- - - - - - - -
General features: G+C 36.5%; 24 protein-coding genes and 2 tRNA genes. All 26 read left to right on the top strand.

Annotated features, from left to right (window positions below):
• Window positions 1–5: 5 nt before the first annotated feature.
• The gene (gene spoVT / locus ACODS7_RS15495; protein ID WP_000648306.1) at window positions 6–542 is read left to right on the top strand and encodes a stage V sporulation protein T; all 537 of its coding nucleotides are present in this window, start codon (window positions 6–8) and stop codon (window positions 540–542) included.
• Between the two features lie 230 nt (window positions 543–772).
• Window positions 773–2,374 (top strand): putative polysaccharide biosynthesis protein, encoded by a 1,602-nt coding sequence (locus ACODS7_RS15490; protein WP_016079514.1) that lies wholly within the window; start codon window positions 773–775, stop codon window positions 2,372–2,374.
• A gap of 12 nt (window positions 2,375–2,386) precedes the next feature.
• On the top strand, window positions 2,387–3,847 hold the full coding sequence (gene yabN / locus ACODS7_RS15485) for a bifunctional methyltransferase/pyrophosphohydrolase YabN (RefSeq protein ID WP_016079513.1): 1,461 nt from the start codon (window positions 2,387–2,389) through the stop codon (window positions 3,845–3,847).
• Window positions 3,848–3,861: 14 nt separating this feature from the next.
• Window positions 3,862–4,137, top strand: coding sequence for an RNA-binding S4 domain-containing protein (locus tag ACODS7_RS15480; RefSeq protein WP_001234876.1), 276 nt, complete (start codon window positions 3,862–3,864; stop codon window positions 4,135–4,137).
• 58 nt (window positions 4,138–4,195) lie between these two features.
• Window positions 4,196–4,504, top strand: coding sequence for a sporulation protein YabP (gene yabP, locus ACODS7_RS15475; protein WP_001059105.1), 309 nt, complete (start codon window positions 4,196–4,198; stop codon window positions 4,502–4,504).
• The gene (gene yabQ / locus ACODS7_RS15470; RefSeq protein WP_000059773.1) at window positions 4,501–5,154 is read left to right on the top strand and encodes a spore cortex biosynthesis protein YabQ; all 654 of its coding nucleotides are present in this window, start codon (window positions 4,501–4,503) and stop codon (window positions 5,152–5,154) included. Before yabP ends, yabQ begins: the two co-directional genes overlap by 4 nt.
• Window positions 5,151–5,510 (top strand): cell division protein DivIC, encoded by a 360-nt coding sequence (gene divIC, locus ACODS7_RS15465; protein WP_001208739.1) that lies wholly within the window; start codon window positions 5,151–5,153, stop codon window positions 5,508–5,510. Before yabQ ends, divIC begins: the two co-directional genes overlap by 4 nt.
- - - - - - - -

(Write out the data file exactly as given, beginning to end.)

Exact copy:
General features: G+C 36.5%; 24 protein-coding genes and 2 tRNA genes. All 26 read left to right on the top strand.

Annotated features, from left to right (window positions below):
• Window positions 1–5: 5 nt before the first annotated feature.
• The gene (gene spoVT / locus ACODS7_RS15495; protein ID WP_000648306.1) at window positions 6–542 is read left to right on the top strand and encodes a stage V sporulation protein T; all 537 of its coding nucleotides are present in this window, start codon (window positions 6–8) and stop codon (window positions 540–542) included.
• Between the two features lie 230 nt (window positions 543–772).
• Window positions 773–2,374 (top strand): putative polysaccharide biosynthesis protein, encoded by a 1,602-nt coding sequence (locus ACODS7_RS15490; protein WP_016079514.1) that lies wholly within the window; start codon window positions 773–775, stop codon window positions 2,372–2,374.
• A gap of 12 nt (window positions 2,375–2,386) precedes the next feature.
• On the top strand, window positions 2,387–3,847 hold the full coding sequence (gene yabN / locus ACODS7_RS15485) for a bifunctional methyltransferase/pyrophosphohydrolase YabN (RefSeq protein ID WP_016079513.1): 1,461 nt from the start codon (window positions 2,387–2,389) through the stop codon (window positions 3,845–3,847).
• Window positions 3,848–3,861: 14 nt separating this feature from the next.
• Window positions 3,862–4,137, top strand: coding sequence for an RNA-binding S4 domain-containing protein (locus tag ACODS7_RS15480; RefSeq protein WP_001234876.1), 276 nt, complete (start codon window positions 3,862–3,864; stop codon window positions 4,135–4,137).
• 58 nt (window positions 4,138–4,195) lie between these two features.
• Window positions 4,196–4,504, top strand: coding sequence for a sporulation protein YabP (gene yabP, locus ACODS7_RS15475; protein WP_001059105.1), 309 nt, complete (start codon window positions 4,196–4,198; stop codon window positions 4,502–4,504).
• The gene (gene yabQ / locus ACODS7_RS15470; RefSeq protein WP_000059773.1) at window positions 4,501–5,154 is read left to right on the top strand and encodes a spore cortex biosynthesis protein YabQ; all 654 of its coding nucleotides are present in this window, start codon (window positions 4,501–4,503) and stop codon (window positions 5,152–5,154) included. Before yabP ends, yabQ begins: the two co-directional genes overlap by 4 nt.
• Window positions 5,151–5,510 (top strand): cell division protein DivIC, encoded by a 360-nt coding sequence (gene divIC, locus ACODS7_RS15465; protein WP_001208739.1) that lies wholly within the window; start codon window positions 5,151–5,153, stop codon window positions 5,508–5,510. Before yabQ ends, divIC begins: the two co-directional genes overlap by 4 nt.